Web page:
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Restaurants in France


With so many restaurant choices in France, how does one know where to go and what will be served? Here’s a breakdown of what you will find:

On the Run:

You have only minutes until you catch your ride and you’re starved. Stop by a snack bar, buffet, buvette, cafeteria, or libre-service for quick, self-serve food. It definitely lacks classic French ambiance, but food is food when you’re hungry.

Informal :

Are you hungry, but have no patience to sit down for a proper meal? Try going to a bistro or café. A quick sandwich and drink may be ordered, but seating is not always available. Meeting places may be relegated to standing room only or along a counter space. Crowding and lack of privacy are a problem.

Casual :

Visit a salon de the or a brasserie for a full meal in a less formal atmosphere. Salon de thes usually adjoin patisseries, so they have pleasant, clean environments and scrumptious, fresh desserts. Brasseries welcome guest with full meals, coffee, and tea all day long.

Family-Style Dining:

For a rustic, rural style of dining, go to a tavern, hostellerie, ferme-auberge, or auberge du terroir. These eateries are attached to country inns or working farms and often serve local specialties with homegrown ingredients. Auberge du terroirs certify that all food served is produced locally.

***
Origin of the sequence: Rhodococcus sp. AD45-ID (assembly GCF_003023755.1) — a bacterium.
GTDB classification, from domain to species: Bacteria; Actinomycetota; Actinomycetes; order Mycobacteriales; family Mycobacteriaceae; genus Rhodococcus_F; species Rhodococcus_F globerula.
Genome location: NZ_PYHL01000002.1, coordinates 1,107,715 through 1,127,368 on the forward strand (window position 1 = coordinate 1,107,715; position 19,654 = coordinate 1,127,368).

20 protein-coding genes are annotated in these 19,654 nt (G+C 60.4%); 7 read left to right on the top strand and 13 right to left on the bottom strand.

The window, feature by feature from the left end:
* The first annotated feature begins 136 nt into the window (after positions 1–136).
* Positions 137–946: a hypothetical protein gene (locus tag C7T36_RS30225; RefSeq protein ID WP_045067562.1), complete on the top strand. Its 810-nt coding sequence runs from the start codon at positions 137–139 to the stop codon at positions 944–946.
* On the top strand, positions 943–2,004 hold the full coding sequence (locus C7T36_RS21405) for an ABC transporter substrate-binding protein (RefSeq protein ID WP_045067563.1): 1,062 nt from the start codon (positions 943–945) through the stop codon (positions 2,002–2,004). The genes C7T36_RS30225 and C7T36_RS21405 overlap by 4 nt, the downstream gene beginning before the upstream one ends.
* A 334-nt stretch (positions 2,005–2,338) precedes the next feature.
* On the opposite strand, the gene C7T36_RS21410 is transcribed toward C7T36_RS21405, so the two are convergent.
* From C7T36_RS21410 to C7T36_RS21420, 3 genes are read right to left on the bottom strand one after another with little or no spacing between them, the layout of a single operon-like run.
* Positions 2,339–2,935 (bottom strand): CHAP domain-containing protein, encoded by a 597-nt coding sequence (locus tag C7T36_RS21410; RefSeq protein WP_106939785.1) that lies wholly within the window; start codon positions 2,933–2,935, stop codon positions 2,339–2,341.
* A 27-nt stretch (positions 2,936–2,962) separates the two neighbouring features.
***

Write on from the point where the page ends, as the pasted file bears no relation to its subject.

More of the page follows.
Formal :

Restaurants and rotisseries are where to find traditional, multi-course meals. They serve a wide cross-section of food and will accommodate just about any culinary desires.

Drinks Only:

If you have no interest in meals, go to an estaminet. The small bars don’t serve food, but will provide a glimpse of local culture. A word of warning: Estaminets are sometimes a bit seamy.

For The Tourist:

Creperies prove to be an irresistible draw for visitors. As the name makes clear, they sell sweet and savory crepes of every kind.

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